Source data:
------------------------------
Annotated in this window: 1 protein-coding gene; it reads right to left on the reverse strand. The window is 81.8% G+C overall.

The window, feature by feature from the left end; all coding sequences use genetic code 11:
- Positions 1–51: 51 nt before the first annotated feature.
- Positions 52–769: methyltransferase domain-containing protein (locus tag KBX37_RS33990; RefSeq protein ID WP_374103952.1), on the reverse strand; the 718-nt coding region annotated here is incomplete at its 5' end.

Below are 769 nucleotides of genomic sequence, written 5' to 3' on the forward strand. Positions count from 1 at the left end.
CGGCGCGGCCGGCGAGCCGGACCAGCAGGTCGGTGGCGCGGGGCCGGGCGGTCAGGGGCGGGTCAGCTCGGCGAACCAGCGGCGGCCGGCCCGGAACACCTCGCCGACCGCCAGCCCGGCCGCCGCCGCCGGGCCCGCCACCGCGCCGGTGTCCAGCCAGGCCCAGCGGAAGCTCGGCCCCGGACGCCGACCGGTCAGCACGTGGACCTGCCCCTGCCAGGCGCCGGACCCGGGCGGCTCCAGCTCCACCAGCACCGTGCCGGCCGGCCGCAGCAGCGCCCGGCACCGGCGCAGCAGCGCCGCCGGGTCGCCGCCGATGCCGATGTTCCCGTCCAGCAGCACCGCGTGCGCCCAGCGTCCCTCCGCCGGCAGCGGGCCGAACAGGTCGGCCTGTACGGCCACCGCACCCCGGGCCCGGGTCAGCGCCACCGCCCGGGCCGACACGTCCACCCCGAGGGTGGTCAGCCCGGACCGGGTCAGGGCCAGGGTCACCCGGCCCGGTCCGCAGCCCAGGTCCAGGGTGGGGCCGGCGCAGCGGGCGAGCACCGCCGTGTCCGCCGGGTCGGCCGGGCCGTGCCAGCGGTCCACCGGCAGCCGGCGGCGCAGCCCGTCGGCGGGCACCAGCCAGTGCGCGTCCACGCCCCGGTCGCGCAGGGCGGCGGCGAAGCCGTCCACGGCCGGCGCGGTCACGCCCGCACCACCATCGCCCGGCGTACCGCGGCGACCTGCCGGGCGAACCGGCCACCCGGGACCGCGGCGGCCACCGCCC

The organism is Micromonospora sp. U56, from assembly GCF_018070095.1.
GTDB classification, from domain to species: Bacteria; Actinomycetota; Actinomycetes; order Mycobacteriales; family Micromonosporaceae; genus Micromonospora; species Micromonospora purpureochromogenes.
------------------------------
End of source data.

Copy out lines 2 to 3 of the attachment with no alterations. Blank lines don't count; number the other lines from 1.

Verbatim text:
The window, feature by feature from the left end; all coding sequences use genetic code 11:
- Positions 1–51: 51 nt before the first annotated feature.